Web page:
The California Department of Public Health reported Wednesday that the first death from influenza this year had been recorded in the state.
The fatality was a Santa Clara County resident under the age of 65 years, according to the CDPH.
“As California’s public health officer, I am troubled when the flu turns into loss of life,” said CDPH Director Dr. Karen Smith. “It doesn’t have to. That’s why I urge you to get your flu shot. By getting vaccinated, you can keep yourself healthy and stop the virus from spreading to others.”
Overall influenza activity in California remains sporadic, but Dr. Smith points out that influenza viruses circulate at their peak levels from December through April.
"Now is a good time to be vaccinated before the flu really spreads widely," said Dr. Smith.
Each year, flu causes millions of illnesses, hundreds of thousands of hospitalizations and thousands or sometimes tens of thousands of deaths in the United States. To reduce this threat, CDPH recommends the annual flu vaccine for everyone six months of age and older, including pregnant women.
Two of this season’s vaccine components, the influenza A (H3N2) and influenza B (Yamagata lineage) strains, have been updated to match the viruses Californians are likely to face during the 2015-2016 flu season.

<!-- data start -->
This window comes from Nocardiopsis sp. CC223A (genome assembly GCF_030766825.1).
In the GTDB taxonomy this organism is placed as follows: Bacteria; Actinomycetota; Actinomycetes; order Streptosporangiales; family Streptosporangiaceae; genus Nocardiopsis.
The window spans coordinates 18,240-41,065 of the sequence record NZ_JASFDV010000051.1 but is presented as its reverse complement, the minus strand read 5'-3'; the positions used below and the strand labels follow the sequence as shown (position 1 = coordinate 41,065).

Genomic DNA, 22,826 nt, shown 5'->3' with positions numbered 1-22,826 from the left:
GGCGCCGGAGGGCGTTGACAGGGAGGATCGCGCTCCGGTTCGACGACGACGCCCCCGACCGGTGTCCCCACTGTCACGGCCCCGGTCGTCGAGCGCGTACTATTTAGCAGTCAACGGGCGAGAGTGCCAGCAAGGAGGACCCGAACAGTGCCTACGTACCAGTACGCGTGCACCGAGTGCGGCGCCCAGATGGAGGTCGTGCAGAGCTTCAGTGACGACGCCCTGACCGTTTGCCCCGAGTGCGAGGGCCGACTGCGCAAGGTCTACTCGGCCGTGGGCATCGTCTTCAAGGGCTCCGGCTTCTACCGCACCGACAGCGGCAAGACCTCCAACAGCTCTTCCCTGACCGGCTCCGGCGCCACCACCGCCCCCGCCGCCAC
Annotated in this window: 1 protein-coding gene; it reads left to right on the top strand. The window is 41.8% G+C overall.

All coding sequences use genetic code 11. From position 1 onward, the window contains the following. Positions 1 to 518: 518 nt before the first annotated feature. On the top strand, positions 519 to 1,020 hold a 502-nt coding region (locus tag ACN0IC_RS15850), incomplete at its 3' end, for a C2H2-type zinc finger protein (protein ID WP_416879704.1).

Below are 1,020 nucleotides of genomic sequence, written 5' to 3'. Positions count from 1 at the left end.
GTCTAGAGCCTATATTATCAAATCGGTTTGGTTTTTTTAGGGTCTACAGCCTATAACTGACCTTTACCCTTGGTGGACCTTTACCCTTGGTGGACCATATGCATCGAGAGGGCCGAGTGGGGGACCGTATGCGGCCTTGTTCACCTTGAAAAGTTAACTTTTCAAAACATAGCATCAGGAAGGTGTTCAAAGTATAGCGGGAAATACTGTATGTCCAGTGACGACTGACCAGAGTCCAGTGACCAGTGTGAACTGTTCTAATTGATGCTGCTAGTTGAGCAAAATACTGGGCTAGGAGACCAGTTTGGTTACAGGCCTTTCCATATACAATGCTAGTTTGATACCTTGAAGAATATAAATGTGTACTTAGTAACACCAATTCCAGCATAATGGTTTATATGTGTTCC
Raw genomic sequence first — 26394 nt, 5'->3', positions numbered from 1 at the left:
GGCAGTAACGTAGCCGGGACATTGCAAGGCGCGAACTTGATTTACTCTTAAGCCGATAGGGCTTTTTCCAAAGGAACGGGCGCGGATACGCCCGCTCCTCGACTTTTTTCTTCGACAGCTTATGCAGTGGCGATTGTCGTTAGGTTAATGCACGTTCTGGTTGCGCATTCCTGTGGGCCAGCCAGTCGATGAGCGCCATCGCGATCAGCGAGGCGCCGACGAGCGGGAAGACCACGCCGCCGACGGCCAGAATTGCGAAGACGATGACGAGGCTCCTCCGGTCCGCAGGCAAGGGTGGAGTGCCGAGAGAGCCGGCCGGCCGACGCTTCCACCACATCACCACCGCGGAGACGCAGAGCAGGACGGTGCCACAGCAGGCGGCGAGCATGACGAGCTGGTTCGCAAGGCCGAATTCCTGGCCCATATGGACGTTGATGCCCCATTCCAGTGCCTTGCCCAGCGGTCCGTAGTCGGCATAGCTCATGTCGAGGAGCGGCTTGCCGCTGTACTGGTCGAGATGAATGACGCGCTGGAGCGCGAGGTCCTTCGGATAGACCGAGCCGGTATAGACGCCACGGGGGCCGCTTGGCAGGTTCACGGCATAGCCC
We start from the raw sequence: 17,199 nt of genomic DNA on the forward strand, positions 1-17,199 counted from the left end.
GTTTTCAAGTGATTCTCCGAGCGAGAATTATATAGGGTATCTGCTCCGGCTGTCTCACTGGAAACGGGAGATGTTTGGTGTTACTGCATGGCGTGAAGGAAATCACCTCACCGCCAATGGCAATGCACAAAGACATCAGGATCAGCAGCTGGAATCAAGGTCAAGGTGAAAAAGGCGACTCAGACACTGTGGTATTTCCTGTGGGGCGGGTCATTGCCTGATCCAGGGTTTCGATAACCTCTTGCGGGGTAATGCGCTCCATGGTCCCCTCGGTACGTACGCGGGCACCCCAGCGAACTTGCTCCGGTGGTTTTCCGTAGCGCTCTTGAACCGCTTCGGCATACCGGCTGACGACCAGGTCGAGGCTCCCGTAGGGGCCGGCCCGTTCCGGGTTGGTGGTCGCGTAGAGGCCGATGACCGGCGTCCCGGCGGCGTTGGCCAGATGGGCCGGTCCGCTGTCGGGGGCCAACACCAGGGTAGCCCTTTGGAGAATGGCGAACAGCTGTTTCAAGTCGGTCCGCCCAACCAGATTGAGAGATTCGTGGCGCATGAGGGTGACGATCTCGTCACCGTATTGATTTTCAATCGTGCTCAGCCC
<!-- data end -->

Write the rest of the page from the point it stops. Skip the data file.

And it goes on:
Flu can cause severe disease across all ages. According to the California influenza surveillance report recently published, there were 78 influenza-associated deaths reported in persons under 65 years of age in California during the 2014-15 influenza season. Only deaths in persons under age 65 are reported to CDPH and many influenza-associated deaths are unrecognized. Therefore, the actual number of deaths due to influenza was much greater.
Common symptoms of the flu include fever or feeling feverish, a cough and/or sore throat, a runny or stuffy nose, chills, fatigue and body aches. Children may also have nausea, vomiting or diarrhea.
To stop the spread of flu and other respiratory illnesses, Californians should also:
· Stay home when sick
· Cover a cough or sneeze with a tissue and properly dispose of the used tissue
· Wash hands thoroughly with soap and warm water or an alcohol-based hand sanitizer
· Avoid touching your eyes, nose and mouth
The Stanislaus County Health Services Agency has flu vaccination clinics ongoing through December. For more information on the clinics visit www.schsa.org.